While browsing in the excellent Mary Ryan’s bookshop in Noosa last week I was amused to see three books by Lloyd Jones on the shelves devoted to Australian fiction.

When I mentioned this to the man serving me he said they didn’t have a section for New Zealand books and he thought Lloyd Jones was better with the Australian authors than in general fiction.

A conversation on the merits of our tendency to borrow the best from each other followed and how we were all one when it suits. We concluded that being close enough for some blurring of national boundaries was usually a good thing.

Often it is New Zealand which seeks to bask in Australia’s glory, but this week Australia is finding itself wanting to share some of ours.

This photo, borrowed from Facebook (thanks Andy) has Aus Zealand in ninth place in the medal tally in Sydney’s Daily Telegraph.

On the official medal table, we’re 14th and Australia is 24th.

However, when it comes to medals per capita, Stats NZ has us at number two for gold medals per 1,000,000 people, with Jamaica in first place; and second in total medals per 1,000,000 people.

However, Medals per Capita puts us at only 12th  for GDP per medal and 13th for golds per capita.

TV# has the story behind this website set up by  New Zealander Craig Nevill-Manning, who is an engineering director for Google  in New York.


7/10

August 4, 2012

7/10 in the Herald’s Olympics quiz.


Saturday’s smiles

July 28, 2012

Three young tourists were in a pub opposite the Olympics stadium, bemoaning the fact that none of them could afford a ticket.

All three were really keen to see the athletes from their own country compete.

They watched as the athletes entered through a special gate, each telling the guard their country and the event in which they were competing.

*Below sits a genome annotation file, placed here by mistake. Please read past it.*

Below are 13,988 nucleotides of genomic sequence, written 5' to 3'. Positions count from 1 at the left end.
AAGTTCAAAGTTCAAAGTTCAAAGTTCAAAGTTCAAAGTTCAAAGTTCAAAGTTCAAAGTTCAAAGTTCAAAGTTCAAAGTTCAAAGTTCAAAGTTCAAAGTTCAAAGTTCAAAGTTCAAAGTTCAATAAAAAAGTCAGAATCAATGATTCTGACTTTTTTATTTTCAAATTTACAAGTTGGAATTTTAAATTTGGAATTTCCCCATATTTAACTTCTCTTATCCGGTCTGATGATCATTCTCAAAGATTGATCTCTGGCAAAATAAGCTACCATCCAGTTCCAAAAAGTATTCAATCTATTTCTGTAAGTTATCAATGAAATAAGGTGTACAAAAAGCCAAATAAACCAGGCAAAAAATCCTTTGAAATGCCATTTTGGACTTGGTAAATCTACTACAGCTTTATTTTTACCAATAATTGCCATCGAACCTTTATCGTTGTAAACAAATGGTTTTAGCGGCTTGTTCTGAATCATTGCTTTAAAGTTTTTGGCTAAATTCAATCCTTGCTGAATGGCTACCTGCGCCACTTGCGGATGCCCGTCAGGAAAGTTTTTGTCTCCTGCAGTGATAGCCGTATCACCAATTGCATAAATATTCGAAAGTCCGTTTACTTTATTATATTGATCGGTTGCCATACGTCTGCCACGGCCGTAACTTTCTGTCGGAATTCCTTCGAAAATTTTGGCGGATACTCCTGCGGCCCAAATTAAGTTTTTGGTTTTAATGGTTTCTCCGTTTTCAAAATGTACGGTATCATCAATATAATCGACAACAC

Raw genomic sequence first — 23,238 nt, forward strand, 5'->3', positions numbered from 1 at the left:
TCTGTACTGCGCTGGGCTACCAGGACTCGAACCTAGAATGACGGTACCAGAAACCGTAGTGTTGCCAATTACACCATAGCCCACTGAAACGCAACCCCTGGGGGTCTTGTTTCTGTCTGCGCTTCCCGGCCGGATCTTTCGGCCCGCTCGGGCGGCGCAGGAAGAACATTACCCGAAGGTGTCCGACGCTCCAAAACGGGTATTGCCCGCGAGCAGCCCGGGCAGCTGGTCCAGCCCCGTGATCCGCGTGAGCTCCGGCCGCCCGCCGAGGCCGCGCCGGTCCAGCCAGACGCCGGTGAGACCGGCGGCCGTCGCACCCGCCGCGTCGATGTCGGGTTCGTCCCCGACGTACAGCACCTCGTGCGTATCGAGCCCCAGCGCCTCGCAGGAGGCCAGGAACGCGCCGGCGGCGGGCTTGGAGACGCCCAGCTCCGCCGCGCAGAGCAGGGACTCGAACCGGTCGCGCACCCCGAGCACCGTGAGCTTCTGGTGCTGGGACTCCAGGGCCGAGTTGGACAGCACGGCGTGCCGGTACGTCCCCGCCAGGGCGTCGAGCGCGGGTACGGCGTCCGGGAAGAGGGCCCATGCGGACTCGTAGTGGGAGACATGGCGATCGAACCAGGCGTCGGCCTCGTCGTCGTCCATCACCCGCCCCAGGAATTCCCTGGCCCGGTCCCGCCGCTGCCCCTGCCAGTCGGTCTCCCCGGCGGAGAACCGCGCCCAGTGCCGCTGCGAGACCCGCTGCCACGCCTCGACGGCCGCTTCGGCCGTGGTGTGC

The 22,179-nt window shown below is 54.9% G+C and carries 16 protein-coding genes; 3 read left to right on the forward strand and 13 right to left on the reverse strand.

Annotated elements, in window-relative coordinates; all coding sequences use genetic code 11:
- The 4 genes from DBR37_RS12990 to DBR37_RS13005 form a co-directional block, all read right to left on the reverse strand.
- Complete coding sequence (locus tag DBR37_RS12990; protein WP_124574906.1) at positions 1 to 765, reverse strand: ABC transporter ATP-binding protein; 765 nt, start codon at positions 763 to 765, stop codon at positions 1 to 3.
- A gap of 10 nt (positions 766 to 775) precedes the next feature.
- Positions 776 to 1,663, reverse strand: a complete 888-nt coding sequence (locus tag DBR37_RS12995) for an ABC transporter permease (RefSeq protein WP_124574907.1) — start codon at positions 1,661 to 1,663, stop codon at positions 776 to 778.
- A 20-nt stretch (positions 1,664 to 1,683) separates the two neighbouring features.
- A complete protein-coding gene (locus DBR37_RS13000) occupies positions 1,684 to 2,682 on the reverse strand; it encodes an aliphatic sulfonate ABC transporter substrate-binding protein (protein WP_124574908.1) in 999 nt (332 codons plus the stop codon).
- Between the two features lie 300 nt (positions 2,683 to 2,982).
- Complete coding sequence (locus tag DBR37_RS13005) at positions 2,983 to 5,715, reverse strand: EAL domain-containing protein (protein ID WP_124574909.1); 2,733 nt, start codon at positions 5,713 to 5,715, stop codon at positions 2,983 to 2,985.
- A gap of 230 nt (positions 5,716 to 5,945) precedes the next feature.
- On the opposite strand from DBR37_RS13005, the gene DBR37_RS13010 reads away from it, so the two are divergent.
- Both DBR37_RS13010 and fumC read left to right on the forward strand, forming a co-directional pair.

One of the tourists noticed a rubbish skip outside and grabbed a length of pipe.

He lifted it on to his shoulder, walked to the gate and told the guard “New Zealand, high jump.” The guard waved him through.

“That’s too easy!” the second traveller said. She looked around, picked up a manhole cover, and headed for the special gate. “Canada, discus,” she said to the guard, and in she walked.

“If they can do it, so can I” said the third backpacker, who was frantically looking around for a prop. All he could find was some barbed wire. He grabbed it, ran to the gate, and said, “Australia, fencing.”


Fagan father & son double win

July 27, 2012

Father and son wins at the Royal Welsh show have added another chapter to the Fagan shearing legend:

The New Zealand shearing legend David Fagan and his son Jack have scored a remarkable double on one of the biggest shearing stages in the world by winning the open and senior finals at the Royal Welsh Show.

Earlier this year Jeanette Maxwell of Federated Farmers called for shearing to be introduced to the Olympics.